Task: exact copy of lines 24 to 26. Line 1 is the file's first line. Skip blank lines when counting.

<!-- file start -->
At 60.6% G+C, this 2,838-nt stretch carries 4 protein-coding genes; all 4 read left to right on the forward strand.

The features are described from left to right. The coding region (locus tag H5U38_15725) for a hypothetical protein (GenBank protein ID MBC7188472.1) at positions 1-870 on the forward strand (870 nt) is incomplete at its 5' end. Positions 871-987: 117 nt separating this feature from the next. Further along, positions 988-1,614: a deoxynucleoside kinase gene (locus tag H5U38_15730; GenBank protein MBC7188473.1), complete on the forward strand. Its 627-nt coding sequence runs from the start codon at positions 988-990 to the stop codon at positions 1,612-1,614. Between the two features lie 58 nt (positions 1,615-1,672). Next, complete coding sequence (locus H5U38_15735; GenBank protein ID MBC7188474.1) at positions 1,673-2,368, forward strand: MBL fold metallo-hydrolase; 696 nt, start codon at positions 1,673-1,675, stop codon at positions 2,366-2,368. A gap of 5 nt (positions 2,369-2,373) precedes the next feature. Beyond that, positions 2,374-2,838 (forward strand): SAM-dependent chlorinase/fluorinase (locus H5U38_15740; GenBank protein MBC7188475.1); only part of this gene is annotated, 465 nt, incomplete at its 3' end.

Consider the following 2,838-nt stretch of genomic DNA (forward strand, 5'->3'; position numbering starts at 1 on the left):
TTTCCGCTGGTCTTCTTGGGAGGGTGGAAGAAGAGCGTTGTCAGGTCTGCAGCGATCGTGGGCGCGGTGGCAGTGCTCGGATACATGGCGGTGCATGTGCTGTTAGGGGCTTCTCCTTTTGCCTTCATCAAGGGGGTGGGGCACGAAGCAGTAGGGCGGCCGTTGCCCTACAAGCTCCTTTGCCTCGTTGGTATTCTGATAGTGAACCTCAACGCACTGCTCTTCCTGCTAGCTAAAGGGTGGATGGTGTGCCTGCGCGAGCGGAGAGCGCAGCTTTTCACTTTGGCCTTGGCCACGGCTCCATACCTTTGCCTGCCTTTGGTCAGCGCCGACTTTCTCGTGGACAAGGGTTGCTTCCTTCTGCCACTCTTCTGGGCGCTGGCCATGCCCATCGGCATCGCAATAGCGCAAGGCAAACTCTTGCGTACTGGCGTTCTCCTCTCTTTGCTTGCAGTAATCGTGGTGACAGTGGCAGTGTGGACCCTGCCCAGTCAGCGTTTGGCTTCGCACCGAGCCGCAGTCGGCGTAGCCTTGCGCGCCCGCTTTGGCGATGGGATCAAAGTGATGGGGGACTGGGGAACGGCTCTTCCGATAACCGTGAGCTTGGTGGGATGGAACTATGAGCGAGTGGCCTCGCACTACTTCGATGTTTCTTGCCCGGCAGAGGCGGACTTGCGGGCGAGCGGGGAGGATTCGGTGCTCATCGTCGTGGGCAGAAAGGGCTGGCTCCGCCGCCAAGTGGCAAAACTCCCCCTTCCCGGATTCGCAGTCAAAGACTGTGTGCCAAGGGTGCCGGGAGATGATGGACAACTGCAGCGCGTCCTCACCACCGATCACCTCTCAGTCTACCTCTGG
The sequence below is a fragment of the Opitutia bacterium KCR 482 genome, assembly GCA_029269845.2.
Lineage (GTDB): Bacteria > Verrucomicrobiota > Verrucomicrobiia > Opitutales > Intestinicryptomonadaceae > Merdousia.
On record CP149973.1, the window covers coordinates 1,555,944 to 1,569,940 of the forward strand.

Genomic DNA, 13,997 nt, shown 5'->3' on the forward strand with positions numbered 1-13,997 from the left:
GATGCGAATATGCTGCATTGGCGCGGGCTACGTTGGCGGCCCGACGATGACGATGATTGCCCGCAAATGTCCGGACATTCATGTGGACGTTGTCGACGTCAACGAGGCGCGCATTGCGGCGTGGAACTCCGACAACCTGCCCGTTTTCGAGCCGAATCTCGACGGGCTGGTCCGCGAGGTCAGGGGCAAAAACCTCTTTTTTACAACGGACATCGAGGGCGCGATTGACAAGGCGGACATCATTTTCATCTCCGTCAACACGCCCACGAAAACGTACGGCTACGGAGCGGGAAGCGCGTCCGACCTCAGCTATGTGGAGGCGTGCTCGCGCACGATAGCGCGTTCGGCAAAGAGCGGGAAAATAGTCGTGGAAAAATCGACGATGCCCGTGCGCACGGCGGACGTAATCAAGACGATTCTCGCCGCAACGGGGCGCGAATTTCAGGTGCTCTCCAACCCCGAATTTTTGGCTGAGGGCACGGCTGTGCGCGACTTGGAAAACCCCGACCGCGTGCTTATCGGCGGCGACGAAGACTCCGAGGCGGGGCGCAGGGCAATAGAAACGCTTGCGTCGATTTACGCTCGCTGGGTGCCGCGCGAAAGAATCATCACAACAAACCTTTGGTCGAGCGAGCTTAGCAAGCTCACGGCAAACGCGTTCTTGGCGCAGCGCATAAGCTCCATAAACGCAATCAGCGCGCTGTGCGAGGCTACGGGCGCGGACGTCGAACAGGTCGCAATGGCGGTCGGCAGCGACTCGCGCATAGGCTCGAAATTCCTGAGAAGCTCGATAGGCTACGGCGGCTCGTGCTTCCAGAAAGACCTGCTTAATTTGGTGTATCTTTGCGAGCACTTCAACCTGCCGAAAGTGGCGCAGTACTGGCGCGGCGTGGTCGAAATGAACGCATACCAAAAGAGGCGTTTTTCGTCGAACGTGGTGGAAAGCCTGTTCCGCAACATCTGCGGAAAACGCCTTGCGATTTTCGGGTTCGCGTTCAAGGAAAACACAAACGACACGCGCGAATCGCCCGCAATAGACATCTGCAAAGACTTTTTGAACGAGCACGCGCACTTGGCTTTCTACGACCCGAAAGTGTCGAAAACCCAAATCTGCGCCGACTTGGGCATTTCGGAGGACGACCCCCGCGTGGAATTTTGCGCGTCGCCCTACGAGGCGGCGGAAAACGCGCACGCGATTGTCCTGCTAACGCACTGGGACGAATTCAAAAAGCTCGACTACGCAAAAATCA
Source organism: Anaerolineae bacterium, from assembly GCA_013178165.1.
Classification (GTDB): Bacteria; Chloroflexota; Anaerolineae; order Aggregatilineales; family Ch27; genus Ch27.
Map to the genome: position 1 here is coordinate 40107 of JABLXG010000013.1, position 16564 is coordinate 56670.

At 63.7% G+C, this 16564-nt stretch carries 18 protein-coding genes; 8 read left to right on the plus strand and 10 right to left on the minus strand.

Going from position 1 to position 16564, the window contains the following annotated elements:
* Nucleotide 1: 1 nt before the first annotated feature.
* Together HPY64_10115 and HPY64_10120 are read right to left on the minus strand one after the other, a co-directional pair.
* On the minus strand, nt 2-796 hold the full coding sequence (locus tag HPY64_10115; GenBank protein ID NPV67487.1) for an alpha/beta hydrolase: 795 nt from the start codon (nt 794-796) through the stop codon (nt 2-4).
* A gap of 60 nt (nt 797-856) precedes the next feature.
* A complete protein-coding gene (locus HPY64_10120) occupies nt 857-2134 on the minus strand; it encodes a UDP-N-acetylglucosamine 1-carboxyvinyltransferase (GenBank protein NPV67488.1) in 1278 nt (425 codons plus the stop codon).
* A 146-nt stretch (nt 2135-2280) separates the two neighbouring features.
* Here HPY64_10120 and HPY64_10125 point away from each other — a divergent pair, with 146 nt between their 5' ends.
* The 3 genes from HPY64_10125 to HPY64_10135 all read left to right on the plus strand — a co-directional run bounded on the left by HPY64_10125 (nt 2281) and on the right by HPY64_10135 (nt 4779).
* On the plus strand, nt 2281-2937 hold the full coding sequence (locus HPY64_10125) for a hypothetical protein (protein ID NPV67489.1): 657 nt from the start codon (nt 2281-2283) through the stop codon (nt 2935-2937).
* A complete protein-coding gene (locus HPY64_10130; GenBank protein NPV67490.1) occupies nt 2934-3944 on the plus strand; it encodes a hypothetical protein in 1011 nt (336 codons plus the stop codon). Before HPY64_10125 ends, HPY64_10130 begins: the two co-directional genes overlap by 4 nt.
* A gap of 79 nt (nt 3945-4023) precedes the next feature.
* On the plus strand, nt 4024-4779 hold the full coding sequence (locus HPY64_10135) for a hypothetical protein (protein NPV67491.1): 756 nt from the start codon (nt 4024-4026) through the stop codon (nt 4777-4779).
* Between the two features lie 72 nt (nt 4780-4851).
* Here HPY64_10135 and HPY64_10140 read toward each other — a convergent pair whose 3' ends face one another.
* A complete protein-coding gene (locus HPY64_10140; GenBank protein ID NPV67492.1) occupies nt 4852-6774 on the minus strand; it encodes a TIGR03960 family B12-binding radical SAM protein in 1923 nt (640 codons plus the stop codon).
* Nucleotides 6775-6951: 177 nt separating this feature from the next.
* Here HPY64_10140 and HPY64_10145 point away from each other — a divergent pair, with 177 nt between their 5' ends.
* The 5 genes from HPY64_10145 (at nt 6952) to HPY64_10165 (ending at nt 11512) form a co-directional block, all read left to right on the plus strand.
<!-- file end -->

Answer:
* A complete protein-coding gene (locus HPY64_10130; GenBank protein NPV67490.1) occupies nt 2934-3944 on the plus strand; it encodes a hypothetical protein in 1011 nt (336 codons plus the stop codon). Before HPY64_10125 ends, HPY64_10130 begins: the two co-directional genes overlap by 4 nt.
* A gap of 79 nt (nt 3945-4023) precedes the next feature.
* On the plus strand, nt 4024-4779 hold the full coding sequence (locus HPY64_10135) for a hypothetical protein (protein NPV67491.1): 756 nt from the start codon (nt 4024-4026) through the stop codon (nt 4777-4779).